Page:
“A little.” Why would they still want to be her friend, when she couldn’t share in the things they were going through. She wasn’t even interested in boys. At all. Or in dresses or in what color ribbons were in her hair. She sometimes wondered why her friends even liked her. But they did. They’d ask her opnions on things, even if it was on which boy was cuter (she did notice that, a little), or they’d take great delight in doing her hair or dressing her up and, all right, so maybe she even enjoyed it a little, but she still felt a bit of an outsider to them.
She recieved her first letters from the Shire at the end of the month. Faramir brought a whole stack of them to her when he returned from a trip to Minas Tirith, letters from her dad and Estella and her brothers and Uncle Pippin. Gran, Uncle Freddy, Aunt Celly. All of the Gamgees old enough to write had written to her. Everyone she knew had written to her, it seemed.
She tore into them at the dinner table, too excited to wait. She opened her dad’s letter first, wanting to devour it right there, but upon reading his opening “I love you and miss you Ivy-lass, so very much,” she couldn’t stop the sobs that suddenly burst from her. She barely noticed Faramir shoo the rest of the children from the dining room while Éowyn held her as she wept.
“I’m sorry,” she sniffled when the tears were done. “I just miss dad, so much.” She hadn’t even realized how much, until she’d seen the words in that letter. She wiped at her eyes. She’d never gotten this upset over her mother’s letters. “Sorry,” she mumbled again.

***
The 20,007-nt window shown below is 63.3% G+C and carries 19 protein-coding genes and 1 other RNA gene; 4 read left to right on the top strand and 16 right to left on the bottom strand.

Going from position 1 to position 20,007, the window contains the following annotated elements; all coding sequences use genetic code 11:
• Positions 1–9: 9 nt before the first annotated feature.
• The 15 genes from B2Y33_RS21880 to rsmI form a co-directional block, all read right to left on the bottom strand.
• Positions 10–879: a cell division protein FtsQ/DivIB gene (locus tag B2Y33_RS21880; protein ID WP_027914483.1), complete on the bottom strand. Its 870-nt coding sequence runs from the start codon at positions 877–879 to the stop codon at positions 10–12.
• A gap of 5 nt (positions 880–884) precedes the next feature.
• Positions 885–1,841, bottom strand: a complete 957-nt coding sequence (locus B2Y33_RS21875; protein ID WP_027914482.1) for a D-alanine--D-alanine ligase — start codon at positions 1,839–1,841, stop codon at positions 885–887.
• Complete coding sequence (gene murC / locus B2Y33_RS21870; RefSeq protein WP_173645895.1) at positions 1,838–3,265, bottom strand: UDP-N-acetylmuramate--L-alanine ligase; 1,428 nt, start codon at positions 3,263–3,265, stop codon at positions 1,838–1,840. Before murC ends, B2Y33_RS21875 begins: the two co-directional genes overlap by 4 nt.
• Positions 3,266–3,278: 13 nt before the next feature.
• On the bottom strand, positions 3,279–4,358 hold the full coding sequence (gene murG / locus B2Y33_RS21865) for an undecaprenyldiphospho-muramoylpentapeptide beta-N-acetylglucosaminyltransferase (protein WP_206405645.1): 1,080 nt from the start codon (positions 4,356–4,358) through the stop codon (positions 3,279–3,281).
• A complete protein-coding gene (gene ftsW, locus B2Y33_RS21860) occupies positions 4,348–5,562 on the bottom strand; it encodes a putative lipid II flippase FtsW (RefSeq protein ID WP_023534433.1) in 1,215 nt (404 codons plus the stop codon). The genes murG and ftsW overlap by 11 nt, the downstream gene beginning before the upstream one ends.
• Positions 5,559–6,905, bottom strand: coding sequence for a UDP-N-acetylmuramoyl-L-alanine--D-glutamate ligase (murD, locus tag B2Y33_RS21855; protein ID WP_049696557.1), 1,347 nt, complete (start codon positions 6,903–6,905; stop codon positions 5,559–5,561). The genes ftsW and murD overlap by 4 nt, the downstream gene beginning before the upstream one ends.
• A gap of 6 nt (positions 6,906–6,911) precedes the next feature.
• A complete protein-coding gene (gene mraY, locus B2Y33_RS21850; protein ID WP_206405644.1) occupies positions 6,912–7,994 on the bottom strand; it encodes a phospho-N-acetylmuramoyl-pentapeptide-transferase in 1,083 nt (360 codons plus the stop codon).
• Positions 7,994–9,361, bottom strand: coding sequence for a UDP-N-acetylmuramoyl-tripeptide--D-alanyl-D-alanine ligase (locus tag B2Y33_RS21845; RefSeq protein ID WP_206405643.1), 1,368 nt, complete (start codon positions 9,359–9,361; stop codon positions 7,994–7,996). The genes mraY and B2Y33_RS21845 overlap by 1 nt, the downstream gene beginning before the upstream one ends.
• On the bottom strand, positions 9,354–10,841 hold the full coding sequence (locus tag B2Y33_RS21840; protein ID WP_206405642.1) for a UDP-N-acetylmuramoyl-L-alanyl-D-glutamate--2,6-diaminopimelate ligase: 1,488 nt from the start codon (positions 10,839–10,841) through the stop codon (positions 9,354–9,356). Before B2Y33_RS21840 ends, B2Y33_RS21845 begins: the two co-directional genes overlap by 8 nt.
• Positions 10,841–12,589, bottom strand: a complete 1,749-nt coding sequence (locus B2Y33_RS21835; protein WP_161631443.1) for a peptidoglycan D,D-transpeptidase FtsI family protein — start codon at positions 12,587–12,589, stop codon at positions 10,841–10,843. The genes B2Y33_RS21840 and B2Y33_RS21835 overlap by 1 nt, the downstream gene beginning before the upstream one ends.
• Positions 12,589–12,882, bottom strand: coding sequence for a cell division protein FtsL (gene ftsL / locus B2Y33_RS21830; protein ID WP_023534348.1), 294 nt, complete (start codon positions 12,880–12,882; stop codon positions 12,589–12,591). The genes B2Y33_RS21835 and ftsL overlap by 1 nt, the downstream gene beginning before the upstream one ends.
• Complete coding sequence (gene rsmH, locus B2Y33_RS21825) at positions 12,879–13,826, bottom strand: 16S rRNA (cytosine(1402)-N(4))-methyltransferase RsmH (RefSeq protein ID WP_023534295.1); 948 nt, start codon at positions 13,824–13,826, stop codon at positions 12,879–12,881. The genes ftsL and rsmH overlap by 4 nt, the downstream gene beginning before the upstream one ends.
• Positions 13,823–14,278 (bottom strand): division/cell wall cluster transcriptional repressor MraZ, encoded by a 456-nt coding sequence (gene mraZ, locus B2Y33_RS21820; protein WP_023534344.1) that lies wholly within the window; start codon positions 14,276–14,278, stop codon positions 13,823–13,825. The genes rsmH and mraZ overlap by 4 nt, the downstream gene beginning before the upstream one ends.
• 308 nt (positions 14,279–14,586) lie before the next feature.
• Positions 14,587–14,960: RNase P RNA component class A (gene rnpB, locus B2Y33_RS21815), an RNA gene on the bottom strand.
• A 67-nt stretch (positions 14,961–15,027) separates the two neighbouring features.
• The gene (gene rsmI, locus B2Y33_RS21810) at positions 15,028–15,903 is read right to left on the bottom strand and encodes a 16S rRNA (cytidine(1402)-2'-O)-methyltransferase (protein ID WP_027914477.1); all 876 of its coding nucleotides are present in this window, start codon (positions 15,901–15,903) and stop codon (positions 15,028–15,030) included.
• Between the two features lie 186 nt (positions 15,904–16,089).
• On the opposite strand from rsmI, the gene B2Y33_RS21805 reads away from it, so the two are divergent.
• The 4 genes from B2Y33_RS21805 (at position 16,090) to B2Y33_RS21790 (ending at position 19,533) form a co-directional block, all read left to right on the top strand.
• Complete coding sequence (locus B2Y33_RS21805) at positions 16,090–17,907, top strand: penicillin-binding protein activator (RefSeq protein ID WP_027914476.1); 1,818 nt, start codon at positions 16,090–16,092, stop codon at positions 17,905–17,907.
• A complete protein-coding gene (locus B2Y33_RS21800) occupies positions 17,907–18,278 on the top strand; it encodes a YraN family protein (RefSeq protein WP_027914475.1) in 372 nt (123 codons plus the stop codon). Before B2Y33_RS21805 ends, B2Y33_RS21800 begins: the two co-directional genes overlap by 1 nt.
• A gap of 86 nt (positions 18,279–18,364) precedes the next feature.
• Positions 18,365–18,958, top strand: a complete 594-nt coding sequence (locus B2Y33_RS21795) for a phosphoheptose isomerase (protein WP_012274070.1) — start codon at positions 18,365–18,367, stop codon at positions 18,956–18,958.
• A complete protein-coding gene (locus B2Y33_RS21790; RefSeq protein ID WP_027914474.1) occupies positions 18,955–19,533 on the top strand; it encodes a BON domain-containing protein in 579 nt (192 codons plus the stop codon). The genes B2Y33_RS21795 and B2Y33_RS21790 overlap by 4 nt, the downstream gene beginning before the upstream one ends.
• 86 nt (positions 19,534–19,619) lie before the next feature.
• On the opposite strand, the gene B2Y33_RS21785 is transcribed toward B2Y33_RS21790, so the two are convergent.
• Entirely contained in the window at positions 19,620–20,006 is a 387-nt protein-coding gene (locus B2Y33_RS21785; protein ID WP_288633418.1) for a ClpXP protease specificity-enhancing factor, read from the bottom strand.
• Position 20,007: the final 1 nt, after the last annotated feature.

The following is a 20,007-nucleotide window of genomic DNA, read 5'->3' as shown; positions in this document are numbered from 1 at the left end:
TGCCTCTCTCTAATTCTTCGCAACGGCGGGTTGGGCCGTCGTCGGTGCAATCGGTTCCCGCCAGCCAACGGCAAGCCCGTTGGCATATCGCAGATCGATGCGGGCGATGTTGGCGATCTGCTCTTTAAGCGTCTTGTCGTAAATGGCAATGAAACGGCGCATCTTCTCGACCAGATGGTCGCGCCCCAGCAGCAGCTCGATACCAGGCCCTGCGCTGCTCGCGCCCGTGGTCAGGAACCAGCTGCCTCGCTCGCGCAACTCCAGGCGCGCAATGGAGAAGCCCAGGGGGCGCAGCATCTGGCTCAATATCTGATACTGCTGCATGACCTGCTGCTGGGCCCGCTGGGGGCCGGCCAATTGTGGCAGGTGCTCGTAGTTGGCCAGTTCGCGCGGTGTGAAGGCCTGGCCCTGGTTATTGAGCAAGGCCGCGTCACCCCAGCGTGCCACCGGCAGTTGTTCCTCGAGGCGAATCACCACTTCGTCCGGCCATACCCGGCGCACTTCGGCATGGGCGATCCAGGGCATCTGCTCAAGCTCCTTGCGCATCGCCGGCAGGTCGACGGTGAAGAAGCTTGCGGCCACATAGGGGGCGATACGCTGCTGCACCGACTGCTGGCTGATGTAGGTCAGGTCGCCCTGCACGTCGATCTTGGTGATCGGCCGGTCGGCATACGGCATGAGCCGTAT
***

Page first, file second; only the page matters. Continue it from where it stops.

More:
“No, Ivy.” Éowyn shook her head and kissed Ivy’s brow, sweaty from the effort of her tears. “Don’t ever be sorry for missing him.” Éowyn pulled her into a tight embrace. “You won’t ever hurt me by missing him.”
This is a work of fan fiction, written because the author has an abiding love for the works of J R R Tolkien. The characters, settings, places, and languages used in this work are the property of the Tolkien Estate, Tolkien Enterprises, and possibly New Line Cinema, except for certain original characters who belong to the author of the said work. The author will not receive any money or other remuneration for presenting the work on this archive site. The work is the intellectual property of the author, is available solely for the enjoyment of Henneth Annûn Story Archive readers, and may not be copied or redistributed by any means without the explicit written consent of the author.